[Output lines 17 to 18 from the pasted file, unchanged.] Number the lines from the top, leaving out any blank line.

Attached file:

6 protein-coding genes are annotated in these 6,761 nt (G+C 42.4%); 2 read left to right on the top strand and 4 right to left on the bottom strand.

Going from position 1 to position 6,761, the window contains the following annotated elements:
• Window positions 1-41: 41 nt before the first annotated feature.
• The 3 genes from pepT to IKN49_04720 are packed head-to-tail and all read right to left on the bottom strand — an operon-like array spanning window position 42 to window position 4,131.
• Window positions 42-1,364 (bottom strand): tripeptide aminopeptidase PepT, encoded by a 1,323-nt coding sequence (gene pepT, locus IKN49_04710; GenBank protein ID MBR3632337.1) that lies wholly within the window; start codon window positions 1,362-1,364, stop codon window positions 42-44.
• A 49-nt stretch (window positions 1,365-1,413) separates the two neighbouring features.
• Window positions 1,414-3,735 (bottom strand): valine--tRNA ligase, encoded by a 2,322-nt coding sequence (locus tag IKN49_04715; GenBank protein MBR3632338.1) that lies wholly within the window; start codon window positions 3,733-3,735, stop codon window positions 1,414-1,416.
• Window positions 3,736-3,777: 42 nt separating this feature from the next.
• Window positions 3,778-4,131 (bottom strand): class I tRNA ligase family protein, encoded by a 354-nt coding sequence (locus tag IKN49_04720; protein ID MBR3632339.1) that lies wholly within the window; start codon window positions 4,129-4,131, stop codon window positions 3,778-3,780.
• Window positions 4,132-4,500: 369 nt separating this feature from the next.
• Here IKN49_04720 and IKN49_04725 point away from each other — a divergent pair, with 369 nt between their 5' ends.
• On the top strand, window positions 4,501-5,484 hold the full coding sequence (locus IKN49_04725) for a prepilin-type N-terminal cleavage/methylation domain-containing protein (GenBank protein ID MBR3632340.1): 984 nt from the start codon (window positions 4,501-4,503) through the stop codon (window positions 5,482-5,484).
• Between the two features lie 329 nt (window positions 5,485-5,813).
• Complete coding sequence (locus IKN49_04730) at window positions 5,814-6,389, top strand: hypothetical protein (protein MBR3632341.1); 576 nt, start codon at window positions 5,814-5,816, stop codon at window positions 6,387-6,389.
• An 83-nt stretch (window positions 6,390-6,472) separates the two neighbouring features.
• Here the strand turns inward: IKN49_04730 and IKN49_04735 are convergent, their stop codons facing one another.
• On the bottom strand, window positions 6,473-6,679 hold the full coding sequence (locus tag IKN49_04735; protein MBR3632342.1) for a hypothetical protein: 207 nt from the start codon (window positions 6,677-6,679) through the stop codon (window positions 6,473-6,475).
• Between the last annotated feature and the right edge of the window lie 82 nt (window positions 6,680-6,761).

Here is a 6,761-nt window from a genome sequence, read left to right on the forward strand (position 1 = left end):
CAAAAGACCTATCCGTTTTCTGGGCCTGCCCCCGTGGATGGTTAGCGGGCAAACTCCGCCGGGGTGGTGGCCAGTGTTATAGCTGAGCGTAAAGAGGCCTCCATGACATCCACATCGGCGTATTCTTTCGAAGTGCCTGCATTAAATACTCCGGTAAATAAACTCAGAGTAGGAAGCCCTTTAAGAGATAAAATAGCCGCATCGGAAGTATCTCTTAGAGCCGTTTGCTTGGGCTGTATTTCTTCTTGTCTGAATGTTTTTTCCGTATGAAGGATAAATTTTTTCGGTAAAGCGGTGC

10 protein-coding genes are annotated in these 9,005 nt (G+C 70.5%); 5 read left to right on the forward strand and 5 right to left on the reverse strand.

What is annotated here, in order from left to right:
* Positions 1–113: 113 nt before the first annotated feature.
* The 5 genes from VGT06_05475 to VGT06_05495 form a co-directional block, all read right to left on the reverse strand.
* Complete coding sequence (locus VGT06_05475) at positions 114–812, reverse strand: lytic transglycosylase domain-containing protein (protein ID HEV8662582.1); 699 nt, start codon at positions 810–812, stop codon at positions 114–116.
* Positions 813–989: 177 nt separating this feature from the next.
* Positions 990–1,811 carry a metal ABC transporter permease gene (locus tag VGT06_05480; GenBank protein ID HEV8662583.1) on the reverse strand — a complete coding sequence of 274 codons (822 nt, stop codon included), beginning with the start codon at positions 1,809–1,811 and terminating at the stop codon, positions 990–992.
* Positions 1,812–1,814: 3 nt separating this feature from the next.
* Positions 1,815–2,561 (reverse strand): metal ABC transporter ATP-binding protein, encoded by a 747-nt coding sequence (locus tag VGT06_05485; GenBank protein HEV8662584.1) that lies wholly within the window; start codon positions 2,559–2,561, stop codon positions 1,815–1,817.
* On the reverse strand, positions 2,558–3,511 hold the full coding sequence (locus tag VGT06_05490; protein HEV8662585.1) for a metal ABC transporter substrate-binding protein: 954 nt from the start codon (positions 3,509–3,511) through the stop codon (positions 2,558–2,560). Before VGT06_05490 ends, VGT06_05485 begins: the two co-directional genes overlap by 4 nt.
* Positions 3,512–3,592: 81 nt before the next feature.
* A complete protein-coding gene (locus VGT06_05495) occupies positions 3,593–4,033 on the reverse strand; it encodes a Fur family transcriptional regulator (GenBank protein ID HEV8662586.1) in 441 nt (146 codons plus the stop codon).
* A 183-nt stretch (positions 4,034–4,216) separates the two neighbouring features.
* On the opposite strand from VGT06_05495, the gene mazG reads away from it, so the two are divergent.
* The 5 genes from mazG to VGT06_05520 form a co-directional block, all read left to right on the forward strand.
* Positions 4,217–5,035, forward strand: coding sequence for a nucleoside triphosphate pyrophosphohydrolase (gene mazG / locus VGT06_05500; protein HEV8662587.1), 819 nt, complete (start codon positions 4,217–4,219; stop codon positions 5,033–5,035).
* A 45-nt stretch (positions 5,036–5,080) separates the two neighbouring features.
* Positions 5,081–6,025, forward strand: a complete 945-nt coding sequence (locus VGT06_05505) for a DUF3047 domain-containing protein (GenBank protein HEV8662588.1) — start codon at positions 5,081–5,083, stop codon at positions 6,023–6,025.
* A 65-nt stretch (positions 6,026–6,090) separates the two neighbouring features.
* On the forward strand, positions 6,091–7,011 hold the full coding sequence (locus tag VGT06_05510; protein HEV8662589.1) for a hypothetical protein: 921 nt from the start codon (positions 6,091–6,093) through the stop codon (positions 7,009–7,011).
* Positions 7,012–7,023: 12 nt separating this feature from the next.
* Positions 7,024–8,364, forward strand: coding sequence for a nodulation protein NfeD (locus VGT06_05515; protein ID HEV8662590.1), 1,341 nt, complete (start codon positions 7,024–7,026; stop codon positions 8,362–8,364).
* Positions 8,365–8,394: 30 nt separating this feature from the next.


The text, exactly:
• On the bottom strand, window positions 6,473-6,679 hold the full coding sequence (locus tag IKN49_04735; protein MBR3632342.1) for a hypothetical protein: 207 nt from the start codon (window positions 6,677-6,679) through the stop codon (window positions 6,473-6,475).
• Between the last annotated feature and the right edge of the window lie 82 nt (window positions 6,680-6,761).